Starting Test 0x2F: iCU SCSI Control Register Test
Starting Test 0x30: iCU SCSI Address and Buffer Test
Starting Test 0x31: SBIC Reset Test
Starting Test 0x32: SBIC Register Write Test
Starting Test 0x33: LANCE Reset Test
Starting Test 0x34: LANCE Register Write/Read Test
Starting Test 0x35: LANCE Initialization Test
Starting Test 0x36: LANCE Internal Loopback Test
Starting Test 0x37: L2 Cache Mode Access Test (L2 Cache not Detected)
Starting Test 0x38: L2 Cache Address Patterns Test (L2 Cache not Detected)
Starting Test 0x39: L2 Cache Address Lines Test (L2 Cache not Detected)
Starting Test 0x3A: L2 Cache Memory Patterns Test (L2 Cache not Detected)
Starting Test 0x3B: L2 Cache Write Through Test (L2 Cache not Detected)
Starting Test 0x3C: L2 Cache Miss Test (L2 Cache not Detected)
System RAM/ECC Initialization
Initial System Self Test Complete
 
Starting extended DATA RAM test (0x00100000 - 0x01000000)
...............
Starting extended ECC RAM test (0x00100000 - 0x01000000)
...............

ROM Monitor

The ROM monitor on the IDT was supposed to be like the OpenBootProm on SMI SPARCstations. However, the FORTH code was an independent effort, (i.e. not licensed from Sun) and this is reflected in the lack of features and compatability.

FORTH Commands of interest

show-tree
this command is somewhat like the OBP cd, ls, .attributes, and probe-scsi commands. It displays the device tree and reads labels from SCSI disks.

Here's an example output on an S4000 with no SCSI devices and only an sga20 framebuffer

Node: Root
  model=S4000
  name=KAP
  cpu=
  Node: lance-device
    reg=
    intr=
    driver=ei
    name=lance
    model=AMD 7990
    type=network
  Node: uart
    name=Z85C30
    Node: Keyboard/Mouse
      reg=
      intr=
      driver=zs
      name=zs
      model=Z8530 SCC
    Node: Ports A/B
      reg=
      intr=
      driver=zs
      name=zs
      model=Z8530 SCC
  Node: Sbus
    name=Sbus
    Node: Sbus3
      name=SOLB,sga
      model=sga20
      type=display
      intr=
      reg=0
      depth=
      linebytes=
      width=
      height=
      sol-res-bytes=
      address=0@
  Node: scsi-chip
    reg=
    intr=
    driver=si
    name=scsi
    model=WD33C93A
    type=io
    Node: Target0
    Node: Target1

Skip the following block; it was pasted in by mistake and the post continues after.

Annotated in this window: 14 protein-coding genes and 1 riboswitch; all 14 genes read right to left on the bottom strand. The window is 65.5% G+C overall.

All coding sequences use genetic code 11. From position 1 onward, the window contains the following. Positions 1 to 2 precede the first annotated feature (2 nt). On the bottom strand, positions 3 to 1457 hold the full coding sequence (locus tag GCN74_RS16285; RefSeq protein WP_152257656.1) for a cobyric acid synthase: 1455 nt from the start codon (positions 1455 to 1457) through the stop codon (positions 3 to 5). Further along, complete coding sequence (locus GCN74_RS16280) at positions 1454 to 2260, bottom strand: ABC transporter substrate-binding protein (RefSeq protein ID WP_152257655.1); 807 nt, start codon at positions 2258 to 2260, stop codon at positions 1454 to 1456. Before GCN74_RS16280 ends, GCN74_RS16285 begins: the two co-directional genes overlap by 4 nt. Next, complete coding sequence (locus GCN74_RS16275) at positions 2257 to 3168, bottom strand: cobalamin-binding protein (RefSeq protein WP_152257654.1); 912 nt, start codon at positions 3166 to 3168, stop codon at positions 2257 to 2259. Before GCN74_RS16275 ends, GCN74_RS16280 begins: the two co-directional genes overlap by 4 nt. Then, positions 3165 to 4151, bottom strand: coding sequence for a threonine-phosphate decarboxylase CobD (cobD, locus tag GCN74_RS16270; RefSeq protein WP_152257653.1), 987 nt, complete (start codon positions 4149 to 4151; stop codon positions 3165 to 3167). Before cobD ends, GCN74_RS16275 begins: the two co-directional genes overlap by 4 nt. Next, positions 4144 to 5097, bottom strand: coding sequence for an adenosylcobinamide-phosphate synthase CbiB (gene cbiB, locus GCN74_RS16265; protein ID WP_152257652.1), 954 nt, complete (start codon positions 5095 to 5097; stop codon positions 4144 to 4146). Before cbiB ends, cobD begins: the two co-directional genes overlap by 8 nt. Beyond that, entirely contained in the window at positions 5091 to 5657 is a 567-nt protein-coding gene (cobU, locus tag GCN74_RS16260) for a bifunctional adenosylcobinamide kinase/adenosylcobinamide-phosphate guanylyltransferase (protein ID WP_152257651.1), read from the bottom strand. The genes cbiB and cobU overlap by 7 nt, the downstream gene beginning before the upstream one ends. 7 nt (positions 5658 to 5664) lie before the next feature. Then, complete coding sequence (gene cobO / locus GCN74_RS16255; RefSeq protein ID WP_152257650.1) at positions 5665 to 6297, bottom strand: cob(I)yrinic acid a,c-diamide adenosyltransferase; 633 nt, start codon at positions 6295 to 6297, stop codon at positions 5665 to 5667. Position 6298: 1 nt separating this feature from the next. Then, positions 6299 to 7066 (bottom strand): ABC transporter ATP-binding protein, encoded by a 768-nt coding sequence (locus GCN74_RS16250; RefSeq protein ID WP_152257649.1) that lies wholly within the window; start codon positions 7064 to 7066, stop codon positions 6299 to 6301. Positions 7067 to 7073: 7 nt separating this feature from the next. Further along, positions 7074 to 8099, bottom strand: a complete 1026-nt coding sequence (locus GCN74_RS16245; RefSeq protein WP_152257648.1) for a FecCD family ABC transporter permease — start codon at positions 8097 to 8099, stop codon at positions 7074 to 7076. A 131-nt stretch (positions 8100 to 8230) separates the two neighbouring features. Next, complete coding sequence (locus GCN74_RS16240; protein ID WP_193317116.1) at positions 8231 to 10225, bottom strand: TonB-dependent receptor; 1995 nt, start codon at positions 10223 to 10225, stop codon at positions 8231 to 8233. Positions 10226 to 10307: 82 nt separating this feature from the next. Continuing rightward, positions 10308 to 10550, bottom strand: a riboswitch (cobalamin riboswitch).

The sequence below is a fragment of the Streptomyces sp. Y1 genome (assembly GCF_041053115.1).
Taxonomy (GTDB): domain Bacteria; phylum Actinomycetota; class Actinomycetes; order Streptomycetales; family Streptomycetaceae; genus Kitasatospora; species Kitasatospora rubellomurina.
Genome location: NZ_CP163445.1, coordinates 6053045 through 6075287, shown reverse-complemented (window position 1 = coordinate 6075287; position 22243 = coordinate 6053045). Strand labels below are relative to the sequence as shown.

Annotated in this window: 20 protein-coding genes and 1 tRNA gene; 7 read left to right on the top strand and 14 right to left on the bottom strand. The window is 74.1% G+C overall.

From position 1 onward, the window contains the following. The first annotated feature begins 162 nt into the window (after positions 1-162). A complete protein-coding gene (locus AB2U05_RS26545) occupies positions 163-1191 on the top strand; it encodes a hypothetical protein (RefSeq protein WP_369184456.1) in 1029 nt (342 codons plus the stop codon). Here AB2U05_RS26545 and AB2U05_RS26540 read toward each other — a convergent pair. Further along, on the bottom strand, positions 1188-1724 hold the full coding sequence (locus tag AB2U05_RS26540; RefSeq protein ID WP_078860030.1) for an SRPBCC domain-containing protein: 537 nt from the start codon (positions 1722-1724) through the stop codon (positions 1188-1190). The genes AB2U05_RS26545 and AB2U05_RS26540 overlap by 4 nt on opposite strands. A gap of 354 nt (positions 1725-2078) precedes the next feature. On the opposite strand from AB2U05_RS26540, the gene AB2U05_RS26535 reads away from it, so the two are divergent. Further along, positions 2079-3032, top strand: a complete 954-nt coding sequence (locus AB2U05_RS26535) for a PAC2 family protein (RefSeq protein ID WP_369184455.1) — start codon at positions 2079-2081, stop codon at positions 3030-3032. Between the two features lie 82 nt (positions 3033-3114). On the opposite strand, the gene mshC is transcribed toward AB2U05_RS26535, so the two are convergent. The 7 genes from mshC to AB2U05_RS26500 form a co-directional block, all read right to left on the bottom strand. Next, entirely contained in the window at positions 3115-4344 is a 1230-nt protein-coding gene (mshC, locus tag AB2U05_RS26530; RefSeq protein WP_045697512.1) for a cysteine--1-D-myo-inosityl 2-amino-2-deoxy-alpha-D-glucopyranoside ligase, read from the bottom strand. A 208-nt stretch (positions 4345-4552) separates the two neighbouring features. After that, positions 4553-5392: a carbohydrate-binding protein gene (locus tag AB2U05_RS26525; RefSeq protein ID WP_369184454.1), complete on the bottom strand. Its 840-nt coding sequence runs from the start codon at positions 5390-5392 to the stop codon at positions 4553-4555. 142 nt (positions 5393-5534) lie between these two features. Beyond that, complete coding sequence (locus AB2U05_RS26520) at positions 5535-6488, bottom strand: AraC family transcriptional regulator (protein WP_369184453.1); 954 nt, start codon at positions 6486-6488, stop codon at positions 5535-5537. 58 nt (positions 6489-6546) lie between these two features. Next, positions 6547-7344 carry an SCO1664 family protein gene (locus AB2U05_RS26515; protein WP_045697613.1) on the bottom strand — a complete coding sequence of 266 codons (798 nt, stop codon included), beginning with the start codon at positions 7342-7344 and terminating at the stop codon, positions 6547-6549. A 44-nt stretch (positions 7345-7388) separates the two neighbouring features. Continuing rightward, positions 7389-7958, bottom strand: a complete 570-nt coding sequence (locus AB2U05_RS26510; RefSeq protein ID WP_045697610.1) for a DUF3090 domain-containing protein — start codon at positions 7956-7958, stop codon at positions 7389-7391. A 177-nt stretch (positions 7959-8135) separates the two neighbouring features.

Node: Target2
    Node: Target3
    Node: Target4
    Node: Target5
    Node: Target6
test-slot
when prefixed with an SBUS slot number, will display the board information for that slot (or empty) and run that devices device test routine.

Here's example output of a test-slot on the above sga20

ok 3 test-slot
Testing SOLB,sga20 Frame Buffer on SBUS: 
Device passed
FORTH Dictionary
I've included the FORTH dictionary from the 2.1 ROM here. Be aware that simply executing one of the words can cause death and dismemberment. I accept no responsibility if you wipe your NVRAM or hose your disk. (being the adventurous type, i've done myself trouble many a time, but discovered some very useful things along the way...)

Boot Rom revisions

The latest known production ROM was version 2.1, dated "10/3/91".

Known working SBUS cards

In addition to the Solbourne vendor SBus cards, several generic SBUS cards are known to work in these systems.
please see the section on compatability for more details on why you can't use Sun video cards, etc.

Solbourne SBUS cards

sga20 (cglite) Click here for nifty picture
"accelerated" 8bit color framebuffer
sga40 (cgfast)
DE-"accelerated" 8bit color framebuffer. This board was misnamed and was the preliminary attempt at color SBus graphics.
bwtwo
monochrome 1152x900 or 1600x1280 framebuffer
bwtwo/plasma
identical to bwtwo for software control, but drives the S3000 plasma display

Generic SBUS cards

X453A
Sun Microsystems Inc (SMI) low-end ethernet controller. Configs as ein.
any more?
Please let me know if have successfully used other SBus cards in IDT systems

ZAP!Warning :
Most SBus based serial/parallel boards utilize the VDDRV "modload" interface. Solbourne's do not have the VDDRV/modload interface, so you will not be able to use such boards unless you are keen at kernel mods and device drivers


last modified on Tue Sep 15 10:49:57 MDT 1998
Stephen Dowdy